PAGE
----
(2150) Glottis nebularia.
Scolopax nebularia Gunnerus, Beskr. Finmark, Lapp., p. 251, note (1767) (Norway). Totanus glottis. Blanf. & Oates, iv, p. 266.
Vernacular names. Tantanna,Timtimma(Hindi); Gotra (Beng.); Peria kotan (Tam.); Maha oliya (Cing.).
Description. - Breeding plumage. Head, neck and mantle blackish, the feathers of crown and neck edged longitudinally with white; back and scapulars with white edges forming lunar bars, the longer scapulars barred black and white on their edges, the inner secondaries notched with white; lower back and rump white; tail-coverts and tail white barred with light brown ; central tail-feathers nearly all ashy-grey ; wing-coverts brown, edged with whitish ; primaries blackish, the outermost with a white shaft and the inner webs mottled with white and brownish on the basal two-thirds; the inner primaries and outer secondaries dark brown edged with whitish; sides of head, chin, throat, breast and flanks white, boldly streaked with blackish; centre of abdomen and vent unspotted white; under tail-coverts white with black streaks ; under wing-coverts and axillaries white with light brown marks.
Colours of soft parts. Iris brown; bill dark horny-brown or greenish-brown, blacker at the tip ; legs yellowish-green or olive-green.
Measurements. Wing 179 to 200 mm.; tail 88 to 100 mm.; tarsus about 59 to 65 mm.; culmen 51 (one) to 57 (one) mm.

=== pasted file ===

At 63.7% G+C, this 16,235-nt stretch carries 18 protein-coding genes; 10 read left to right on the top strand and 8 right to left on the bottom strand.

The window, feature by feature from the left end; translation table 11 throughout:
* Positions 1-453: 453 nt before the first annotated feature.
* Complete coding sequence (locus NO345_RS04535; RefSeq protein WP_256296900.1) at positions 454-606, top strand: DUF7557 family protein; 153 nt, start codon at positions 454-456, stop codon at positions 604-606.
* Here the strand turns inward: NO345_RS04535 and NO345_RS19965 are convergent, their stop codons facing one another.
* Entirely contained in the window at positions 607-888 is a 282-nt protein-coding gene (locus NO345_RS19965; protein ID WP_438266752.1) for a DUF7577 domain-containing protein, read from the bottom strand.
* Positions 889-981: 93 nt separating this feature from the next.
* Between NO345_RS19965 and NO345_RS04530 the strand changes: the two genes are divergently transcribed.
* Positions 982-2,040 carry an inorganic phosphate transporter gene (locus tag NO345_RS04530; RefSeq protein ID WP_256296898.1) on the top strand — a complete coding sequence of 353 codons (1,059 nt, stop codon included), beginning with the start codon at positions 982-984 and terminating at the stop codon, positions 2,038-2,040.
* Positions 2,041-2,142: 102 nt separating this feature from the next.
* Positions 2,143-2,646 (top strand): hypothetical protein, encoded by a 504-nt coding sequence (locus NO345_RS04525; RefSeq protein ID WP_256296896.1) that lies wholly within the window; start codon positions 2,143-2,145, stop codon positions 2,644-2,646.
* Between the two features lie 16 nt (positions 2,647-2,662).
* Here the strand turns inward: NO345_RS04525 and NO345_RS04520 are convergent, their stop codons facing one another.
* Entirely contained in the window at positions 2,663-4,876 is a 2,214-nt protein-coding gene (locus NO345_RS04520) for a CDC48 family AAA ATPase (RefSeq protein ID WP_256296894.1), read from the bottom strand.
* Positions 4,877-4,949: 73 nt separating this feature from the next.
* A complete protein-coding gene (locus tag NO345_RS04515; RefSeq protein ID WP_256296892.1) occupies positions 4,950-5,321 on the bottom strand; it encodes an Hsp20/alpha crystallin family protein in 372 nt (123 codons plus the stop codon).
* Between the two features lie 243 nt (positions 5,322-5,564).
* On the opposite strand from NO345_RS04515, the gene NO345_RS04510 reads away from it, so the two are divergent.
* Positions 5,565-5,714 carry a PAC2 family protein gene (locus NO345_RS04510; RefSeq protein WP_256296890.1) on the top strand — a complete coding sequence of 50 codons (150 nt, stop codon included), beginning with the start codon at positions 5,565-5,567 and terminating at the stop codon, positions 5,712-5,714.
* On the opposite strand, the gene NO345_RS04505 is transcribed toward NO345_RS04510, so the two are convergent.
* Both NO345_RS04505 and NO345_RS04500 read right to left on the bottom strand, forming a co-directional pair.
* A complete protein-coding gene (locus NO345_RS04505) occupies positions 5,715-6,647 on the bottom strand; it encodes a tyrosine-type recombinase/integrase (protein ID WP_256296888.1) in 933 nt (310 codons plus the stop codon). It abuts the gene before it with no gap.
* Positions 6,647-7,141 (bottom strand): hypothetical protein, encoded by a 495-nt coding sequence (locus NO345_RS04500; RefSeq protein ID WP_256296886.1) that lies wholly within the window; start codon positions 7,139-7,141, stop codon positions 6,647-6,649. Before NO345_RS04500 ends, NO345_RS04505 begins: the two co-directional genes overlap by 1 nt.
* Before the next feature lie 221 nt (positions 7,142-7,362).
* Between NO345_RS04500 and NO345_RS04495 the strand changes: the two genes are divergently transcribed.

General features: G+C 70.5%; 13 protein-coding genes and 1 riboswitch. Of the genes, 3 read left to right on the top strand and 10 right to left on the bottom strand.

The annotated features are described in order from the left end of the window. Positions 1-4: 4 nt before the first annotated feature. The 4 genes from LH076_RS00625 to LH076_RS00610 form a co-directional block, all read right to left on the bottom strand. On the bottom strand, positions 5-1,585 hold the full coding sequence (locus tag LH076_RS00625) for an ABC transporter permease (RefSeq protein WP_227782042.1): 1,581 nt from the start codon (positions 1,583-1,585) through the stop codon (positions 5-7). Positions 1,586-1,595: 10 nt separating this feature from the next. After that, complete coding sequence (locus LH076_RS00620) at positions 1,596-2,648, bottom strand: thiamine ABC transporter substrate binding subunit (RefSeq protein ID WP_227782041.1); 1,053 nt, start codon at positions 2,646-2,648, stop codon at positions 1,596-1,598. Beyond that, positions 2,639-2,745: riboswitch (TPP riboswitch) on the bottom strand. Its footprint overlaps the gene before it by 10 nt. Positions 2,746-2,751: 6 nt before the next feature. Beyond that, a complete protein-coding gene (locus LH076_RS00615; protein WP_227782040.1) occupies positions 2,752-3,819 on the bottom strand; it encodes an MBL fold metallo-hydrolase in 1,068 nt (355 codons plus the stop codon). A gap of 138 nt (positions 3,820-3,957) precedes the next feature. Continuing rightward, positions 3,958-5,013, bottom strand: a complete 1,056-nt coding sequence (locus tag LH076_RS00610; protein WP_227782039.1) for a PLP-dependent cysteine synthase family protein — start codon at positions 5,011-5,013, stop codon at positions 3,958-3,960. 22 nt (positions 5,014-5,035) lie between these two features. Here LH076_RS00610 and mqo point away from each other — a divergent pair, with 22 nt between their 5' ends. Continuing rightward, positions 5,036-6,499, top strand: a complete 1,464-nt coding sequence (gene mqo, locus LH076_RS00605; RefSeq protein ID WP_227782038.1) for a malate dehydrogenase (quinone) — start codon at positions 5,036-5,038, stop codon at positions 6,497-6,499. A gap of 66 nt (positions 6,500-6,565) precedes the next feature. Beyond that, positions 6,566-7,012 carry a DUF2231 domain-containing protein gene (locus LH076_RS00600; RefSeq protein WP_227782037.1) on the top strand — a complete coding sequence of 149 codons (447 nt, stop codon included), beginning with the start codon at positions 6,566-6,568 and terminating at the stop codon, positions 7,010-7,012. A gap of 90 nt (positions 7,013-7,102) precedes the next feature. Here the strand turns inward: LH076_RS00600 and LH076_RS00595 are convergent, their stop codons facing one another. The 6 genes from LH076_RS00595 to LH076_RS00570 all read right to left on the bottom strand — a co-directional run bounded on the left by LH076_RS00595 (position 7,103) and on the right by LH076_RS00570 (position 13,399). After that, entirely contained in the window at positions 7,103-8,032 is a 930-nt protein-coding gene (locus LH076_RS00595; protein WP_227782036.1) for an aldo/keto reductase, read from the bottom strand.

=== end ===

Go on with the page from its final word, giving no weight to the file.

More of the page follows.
In Winter the forehead is white ; the whole plumage much more grey, the blackish centres being replaced by paler ashy-brown with dark shafts ; the under plumage is pure white from chin to under tail-coverts.
Young birds are much browner, less grey in general tint, more spotted with whitish on both webs of the mantle-feathers and have the underparts more streaked with brown.
Nestling is marked like that of the Redshank but the upper parts pale buffy-grey-white, more buff on the back and rump; the underparts are white, the fore-neck and sides of the head and neck suffused with grey.
Distribution. Northern Europe and Asia, migrating South in Winter to Africa, India, Burma, Malaya, China and Australia. I can find no difference whatsoever in size or colour between the Eastern and Western forms and consider glottoides* merely a synonym of nebularia.
Nidification. The Greenshank breeds from early May in the South of its habitat to mid-June in the most Northern parts. The nest is merely a depression in the ground, lined with a little grass or a few leaves and the site selected is nearly always on open moors near some such landmark as an exceptionally high tuft of grass or heather, a stone or piece of fallen timber. The close vicinity of water is not a necessity, though the nest may often be found by little lochs and streams. The four eggs are of the usual long peg-top shape and in ground-colour vary from olive-stone or pale buff to fairly warm buff, whilst the markings consist of blotches and spots of reddish-brown to chocolate-brown with secondary markings of grey or lavender. Jourdain gives the average of one hundred British eggs as 51.4 x 34.8 mm.: maxima 59.8 x 37.7 mm.; minima 45.8 x 35.4 and 50.4 x 32.4 mm. The male bird does a considerable part if not all of the duty of incubation.
Habits. This bird frequents wide open moorlands, the shores of lakes and marshes and, in Winter, the sea-shores, more especially such as are muddy, like inland estuaries and backwaters. In India it is found as often on the larger rivers and inland swamps and lakes as on the coast. It feeds on all kinds of insects, small mollusca, worms, grubs, small frogs, tadpoles etc. and, it is said, small fish. For the table it is very little inferior to the Snipe and by the end of the Cold Season is often a little lump of fat. Its call is a harsh, loud replica of that of the Redshank and in flight also it is very similar to that bird.